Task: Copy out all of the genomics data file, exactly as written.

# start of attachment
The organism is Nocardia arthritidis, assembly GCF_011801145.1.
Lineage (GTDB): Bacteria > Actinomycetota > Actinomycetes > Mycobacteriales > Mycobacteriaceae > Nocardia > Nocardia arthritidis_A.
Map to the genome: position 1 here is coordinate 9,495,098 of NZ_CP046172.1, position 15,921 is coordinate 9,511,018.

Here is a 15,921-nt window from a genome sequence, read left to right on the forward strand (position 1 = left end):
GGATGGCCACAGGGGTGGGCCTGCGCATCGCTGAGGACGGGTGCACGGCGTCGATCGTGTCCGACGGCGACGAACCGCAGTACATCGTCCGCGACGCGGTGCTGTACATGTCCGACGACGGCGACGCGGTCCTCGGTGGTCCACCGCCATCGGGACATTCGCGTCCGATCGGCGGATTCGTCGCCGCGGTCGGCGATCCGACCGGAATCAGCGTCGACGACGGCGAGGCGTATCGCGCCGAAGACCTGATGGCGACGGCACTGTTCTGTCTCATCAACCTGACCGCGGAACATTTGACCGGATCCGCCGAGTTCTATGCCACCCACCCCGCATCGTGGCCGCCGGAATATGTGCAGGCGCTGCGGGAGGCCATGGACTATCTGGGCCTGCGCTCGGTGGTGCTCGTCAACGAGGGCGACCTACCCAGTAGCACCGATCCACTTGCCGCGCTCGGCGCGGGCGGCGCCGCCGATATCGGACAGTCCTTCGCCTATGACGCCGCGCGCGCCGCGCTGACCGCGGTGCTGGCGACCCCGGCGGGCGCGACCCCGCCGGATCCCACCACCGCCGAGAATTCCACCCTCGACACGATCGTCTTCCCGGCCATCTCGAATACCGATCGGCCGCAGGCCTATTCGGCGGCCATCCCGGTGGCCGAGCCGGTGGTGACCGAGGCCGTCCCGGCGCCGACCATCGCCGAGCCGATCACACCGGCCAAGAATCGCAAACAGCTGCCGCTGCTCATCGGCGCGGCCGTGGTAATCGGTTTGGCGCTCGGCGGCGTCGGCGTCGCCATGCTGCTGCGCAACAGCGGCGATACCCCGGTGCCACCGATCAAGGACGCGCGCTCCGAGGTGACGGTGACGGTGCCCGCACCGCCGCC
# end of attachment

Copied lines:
The organism is Nocardia arthritidis, assembly GCF_011801145.1.
Lineage (GTDB): Bacteria > Actinomycetota > Actinomycetes > Mycobacteriales > Mycobacteriaceae > Nocardia > Nocardia arthritidis_A.
Map to the genome: position 1 here is coordinate 9,495,098 of NZ_CP046172.1, position 15,921 is coordinate 9,511,018.

Here is a 15,921-nt window from a genome sequence, read left to right on the forward strand (position 1 = left end):
GGATGGCCACAGGGGTGGGCCTGCGCATCGCTGAGGACGGGTGCACGGCGTCGATCGTGTCCGACGGCGACGAACCGCAGTACATCGTCCGCGACGCGGTGCTGTACATGTCCGACGACGGCGACGCGGTCCTCGGTGGTCCACCGCCATCGGGACATTCGCGTCCGATCGGCGGATTCGTCGCCGCGGTCGGCGATCCGACCGGAATCAGCGTCGACGACGGCGAGGCGTATCGCGCCGAAGACCTGATGGCGACGGCACTGTTCTGTCTCATCAACCTGACCGCGGAACATTTGACCGGATCCGCCGAGTTCTATGCCACCCACCCCGCATCGTGGCCGCCGGAATATGTGCAGGCGCTGCGGGAGGCCATGGACTATCTGGGCCTGCGCTCGGTGGTGCTCGTCAACGAGGGCGACCTACCCAGTAGCACCGATCCACTTGCCGCGCTCGGCGCGGGCGGCGCCGCCGATATCGGACAGTCCTTCGCCTATGACGCCGCGCGCGCCGCGCTGACCGCGGTGCTGGCGACCCCGGCGGGCGCGACCCCGCCGGATCCCACCACCGCCGAGAATTCCACCCTCGACACGATCGTCTTCCCGGCCATCTCGAATACCGATCGGCCGCAGGCCTATTCGGCGGCCATCCCGGTGGCCGAGCCGGTGGTGACCGAGGCCGTCCCGGCGCCGACCATCGCCGAGCCGATCACACCGGCCAAGAATCGCAAACAGCTGCCGCTGCTCATCGGCGCGGCCGTGGTAATCGGTTTGGCGCTCGGCGGCGTCGGCGTCGCCATGCTGCTGCGCAACAGCGGCGATACCCCGGTGCCACCGATCAAGGACGCGCGCTCCGAGGTGACGGTGACGGTGCCCGCACCGCCGCC